TN Court of Appeals: Secondhand Testimony Is Not Enough to Prove Asbestos Exposure
It has been well-known for decades that even trace amounts of asbestos in the workplace causes mesothelioma and other serious health problems in exposed workers. In thousands of cases, affected employees and their families have received compensation from employers and manufacturers whose negligence caused the asbestos exposure in the first place. Despite this, there are still many more cases still pending before courts in Tennessee and throughout the country.
Judges Reject Mesothelioma Lawsuit Against Norfolk Southern
Not all of these cases are successful. For instance, the Tennessee Court of Appeals recently declined to revive an asbestos lawsuit against Norfolk Southern Railway Company. The plaintiff in this case is a widow whose late husband died as the result of lung cancer.
The deceased worked at Norfolk Southern for approximately 34 years, retiring in 1989 after serving in a variety of positions, including brakeman and locomotive engineer. About 11 years after his retirement in 2000, the deceased received his lung cancer diagnosis. He passed away in 2002 at the age of 63.
In 2011, the widow filed her lawsuit against Norfolk Southern. She maintained workplace exposure to asbestos must have caused her husband’s lung cancer. The railroad denied any liability and pointed to the deceased’s smoking–he apparently smoked one pack of cigarettes a day from the time he turned 13 until receiving his diagnosis–as the more likely cause of his lung cancer.
Before the trial court, the widow-plaintiff offered “lay evidence” in the form of testimony from her late husband’s co-workers who said they were “told about asbestos and saw what they thought and assumed was asbestos” during their time working at Norfolk Southern. The trial judge excluded all of this evidence, however, as it was “speculative and not corroborated.” The judge also excluded much of the expert testimony offered by the plaintiff, and subsequently dismissed the entire case, granting Norfolk Southern’s motion for summary judgment.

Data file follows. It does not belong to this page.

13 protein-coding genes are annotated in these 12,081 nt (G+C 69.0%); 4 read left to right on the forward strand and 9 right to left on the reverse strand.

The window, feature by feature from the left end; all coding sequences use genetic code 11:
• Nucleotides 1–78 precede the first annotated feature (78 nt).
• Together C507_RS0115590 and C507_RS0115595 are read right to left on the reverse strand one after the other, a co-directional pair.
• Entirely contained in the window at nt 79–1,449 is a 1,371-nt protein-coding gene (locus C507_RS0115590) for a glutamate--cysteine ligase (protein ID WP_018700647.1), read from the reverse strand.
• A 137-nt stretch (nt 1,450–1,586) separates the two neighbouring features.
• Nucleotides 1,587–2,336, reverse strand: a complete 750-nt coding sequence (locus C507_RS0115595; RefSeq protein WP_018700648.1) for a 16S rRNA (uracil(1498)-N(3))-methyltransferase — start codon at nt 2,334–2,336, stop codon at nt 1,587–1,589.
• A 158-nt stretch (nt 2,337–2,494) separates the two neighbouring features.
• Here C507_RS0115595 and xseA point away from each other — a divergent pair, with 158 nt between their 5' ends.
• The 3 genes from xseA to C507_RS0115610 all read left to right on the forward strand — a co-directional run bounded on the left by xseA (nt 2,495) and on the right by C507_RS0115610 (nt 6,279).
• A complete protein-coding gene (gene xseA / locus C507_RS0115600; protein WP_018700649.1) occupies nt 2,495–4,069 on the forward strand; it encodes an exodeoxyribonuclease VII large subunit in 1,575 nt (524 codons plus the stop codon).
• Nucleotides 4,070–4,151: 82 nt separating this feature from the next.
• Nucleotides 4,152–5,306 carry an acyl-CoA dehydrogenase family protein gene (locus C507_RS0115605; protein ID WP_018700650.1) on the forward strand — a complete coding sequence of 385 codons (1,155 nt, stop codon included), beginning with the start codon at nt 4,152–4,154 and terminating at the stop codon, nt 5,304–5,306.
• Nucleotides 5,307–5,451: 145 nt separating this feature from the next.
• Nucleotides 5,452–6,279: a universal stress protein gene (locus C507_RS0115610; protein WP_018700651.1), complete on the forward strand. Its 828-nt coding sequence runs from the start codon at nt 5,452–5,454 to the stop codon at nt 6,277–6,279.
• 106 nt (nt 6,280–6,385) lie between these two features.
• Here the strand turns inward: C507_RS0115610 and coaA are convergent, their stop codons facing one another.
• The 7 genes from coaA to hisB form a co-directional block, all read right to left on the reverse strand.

The Court of Appeals affirmed the trial court’s rulings. The appeals court reiterated that none of the plaintiff’s witnesses had any firsthand knowledge as to the presence of asbestos in her husband’s workplace. Rather, the witnesses “relied entirely on what they were told, either by lawyers, ‘old-timers.’ or other largely unidentified non-supervisory personnel.” In contrast, the Court of Appeals said Norfolk Southern offered substantial evidence based on its own “extensive historical research” showing that none of the types of trains the deceased worked on ever contained asbestos. Accordingly, the appeals court said the trial judge properly dismissed the widow’s lawsuit.
Speak with a Tennessee Mesothelioma and Toxic Exposure Lawyer Today
Even though the evidence did not support the case above, mesothelioma and toxic exposure remains a serious problem for many Tennessee workers and their families. If you have developed cancer as the result of likely asbestos exposure, you need to consult with a Tennessee mesothelioma lawyer who has experience in such matters. Contact the offices of Fox Farley Willis & Burnette, Attorneys at Law, to schedule a free consultation with a member of our legal team today.